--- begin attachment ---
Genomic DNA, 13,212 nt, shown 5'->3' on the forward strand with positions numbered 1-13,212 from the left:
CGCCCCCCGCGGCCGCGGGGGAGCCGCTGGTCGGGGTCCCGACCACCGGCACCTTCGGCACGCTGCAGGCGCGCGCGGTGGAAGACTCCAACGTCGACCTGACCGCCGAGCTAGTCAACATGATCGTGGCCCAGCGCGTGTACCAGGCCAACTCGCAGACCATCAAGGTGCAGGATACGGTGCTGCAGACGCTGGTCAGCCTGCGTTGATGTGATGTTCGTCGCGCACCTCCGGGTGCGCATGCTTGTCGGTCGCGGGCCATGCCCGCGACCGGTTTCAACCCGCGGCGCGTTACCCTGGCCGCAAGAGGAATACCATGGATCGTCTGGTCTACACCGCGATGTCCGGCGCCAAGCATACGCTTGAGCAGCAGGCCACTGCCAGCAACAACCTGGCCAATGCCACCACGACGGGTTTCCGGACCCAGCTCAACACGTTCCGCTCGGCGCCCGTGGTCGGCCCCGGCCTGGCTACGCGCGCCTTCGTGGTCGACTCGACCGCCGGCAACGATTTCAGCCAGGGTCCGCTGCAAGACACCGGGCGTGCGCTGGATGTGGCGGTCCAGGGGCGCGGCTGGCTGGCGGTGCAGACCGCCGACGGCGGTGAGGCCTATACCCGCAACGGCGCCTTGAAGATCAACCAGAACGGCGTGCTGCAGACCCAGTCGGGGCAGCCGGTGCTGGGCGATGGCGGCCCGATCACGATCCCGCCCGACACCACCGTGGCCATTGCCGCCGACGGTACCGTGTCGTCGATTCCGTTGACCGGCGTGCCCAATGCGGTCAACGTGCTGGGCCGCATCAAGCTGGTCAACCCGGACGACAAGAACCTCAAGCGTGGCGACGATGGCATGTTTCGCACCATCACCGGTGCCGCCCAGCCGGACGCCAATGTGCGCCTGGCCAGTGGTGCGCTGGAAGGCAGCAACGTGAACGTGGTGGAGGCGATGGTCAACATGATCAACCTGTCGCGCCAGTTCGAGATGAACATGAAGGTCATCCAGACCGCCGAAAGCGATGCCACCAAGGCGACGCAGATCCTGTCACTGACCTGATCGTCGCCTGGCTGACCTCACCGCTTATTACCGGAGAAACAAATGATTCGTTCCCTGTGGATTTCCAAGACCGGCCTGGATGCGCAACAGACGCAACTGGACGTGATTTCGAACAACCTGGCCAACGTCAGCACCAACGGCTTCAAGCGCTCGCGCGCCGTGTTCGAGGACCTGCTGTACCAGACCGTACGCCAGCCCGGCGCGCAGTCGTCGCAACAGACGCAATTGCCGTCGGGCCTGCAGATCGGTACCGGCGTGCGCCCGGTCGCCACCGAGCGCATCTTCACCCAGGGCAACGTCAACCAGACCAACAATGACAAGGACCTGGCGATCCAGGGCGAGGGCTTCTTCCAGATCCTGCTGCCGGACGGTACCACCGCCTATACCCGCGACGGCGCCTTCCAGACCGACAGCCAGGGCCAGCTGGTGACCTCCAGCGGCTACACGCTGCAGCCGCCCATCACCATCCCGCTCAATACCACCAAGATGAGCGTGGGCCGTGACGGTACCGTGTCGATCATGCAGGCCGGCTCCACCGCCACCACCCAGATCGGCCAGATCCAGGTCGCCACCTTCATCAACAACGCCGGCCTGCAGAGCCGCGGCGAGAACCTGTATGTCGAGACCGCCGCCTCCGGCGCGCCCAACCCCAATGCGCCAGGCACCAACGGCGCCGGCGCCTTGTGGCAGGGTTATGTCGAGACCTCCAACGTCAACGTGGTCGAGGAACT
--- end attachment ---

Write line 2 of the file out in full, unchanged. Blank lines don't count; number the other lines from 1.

CGCCCCCCGCGGCCGCGGGGGAGCCGCTGGTCGGGGTCCCGACCACCGGCACCTTCGGCACGCTGCAGGCGCGCGCGGTGGAAGACTCCAACGTCGACCTGACCGCCGAGCTAGTCAACATGATCGTGGCCCAGCGCGTGTACCAGGCCAACTCGCAGACCATCAAGGTGCAGGATACGGTGCTGCAGACGCTGGTCAGCCTGCGTTGATGTGATGTTCGTCGCGCACCTCCGGGTGCGCATGCTTGTCGGTCGCGGGCCATGCCCGCGACCGGTTTCAACCCGCGGCGCGTTACCCTGGCCGCAAGAGGAATACCATGGATCGTCTGGTCTACACCGCGATGTCCGGCGCCAAGCATACGCTTGAGCAGCAGGCCACTGCCAGCAACAACCTGGCCAATGCCACCACGACGGGTTTCCGGACCCAGCTCAACACGTTCCGCTCGGCGCCCGTGGTCGGCCCCGGCCTGGCTACGCGCGCCTTCGTGGTCGACTCGACCGCCGGCAACGATTTCAGCCAGGGTCCGCTGCAAGACACCGGGCGTGCGCTGGATGTGGCGGTCCAGGGGCGCGGCTGGCTGGCGGTGCAGACCGCCGACGGCGGTGAGGCCTATACCCGCAACGGCGCCTTGAAGATCAACCAGAACGGCGTGCTGCAGACCCAGTCGGGGCAGCCGGTGCTGGGCGATGGCGGCCCGATCACGATCCCGCCCGACACCACCGTGGCCATTGCCGCCGACGGTACCGTGTCGTCGATTCCGTTGACCGGCGTGCCCAATGCGGTCAACGTGCTGGGCCGCATCAAGCTGGTCAACCCGGACGACAAGAACCTCAAGCGTGGCGACGATGGCATGTTTCGCACCATCACCGGTGCCGCCCAGCCGGACGCCAATGTGCGCCTGGCCAGTGGTGCGCTGGAAGGCAGCAACGTGAACGTGGTGGAGGCGATGGTCAACATGATCAACCTGTCGCGCCAGTTCGAGATGAACATGAAGGTCATCCAGACCGCCGAAAGCGATGCCACCAAGGCGACGCAGATCCTGTCACTGACCTGATCGTCGCCTGGCTGACCTCACCGCTTATTACCGGAGAAACAAATGATTCGTTCCCTGTGGATTTCCAAGACCGGCCTGGATGCGCAACAGACGCAACTGGACGTGATTTCGAACAACCTGGCCAACGTCAGCACCAACGGCTTCAAGCGCTCGCGCGCCGTGTTCGAGGACCTGCTGTACCAGACCGTACGCCAGCCCGGCGCGCAGTCGTCGCAACAGACGCAATTGCCGTCGGGCCTGCAGATCGGTACCGGCGTGCGCCCGGTCGCCACCGAGCGCATCTTCACCCAGGGCAACGTCAACCAGACCAACAATGACAAGGACCTGGCGATCCAGGGCGAGGGCTTCTTCCAGATCCTGCTGCCGGACGGTACCACCGCCTATACCCGCGACGGCGCCTTCCAGACCGACAGCCAGGGCCAGCTGGTGACCTCCAGCGGCTACACGCTGCAGCCGCCCATCACCATCCCGCTCAATACCACCAAGATGAGCGTGGGCCGTGACGGTACCGTGTCGATCATGCAGGCCGGCTCCACCGCCACCACCCAGATCGGCCAGATCCAGGTCGCCACCTTCATCAACAACGCCGGCCTGCAGAGCCGCGGCGAGAACCTGTATGTCGAGACCGCCGCCTCCGGCGCGCCCAACCCCAATGCGCCAGGCACCAACGGCGCCGGCGCCTTGTGGCAGGGTTATGTCGAGACCTCCAACGTCAACGTGGTCGAGGAACT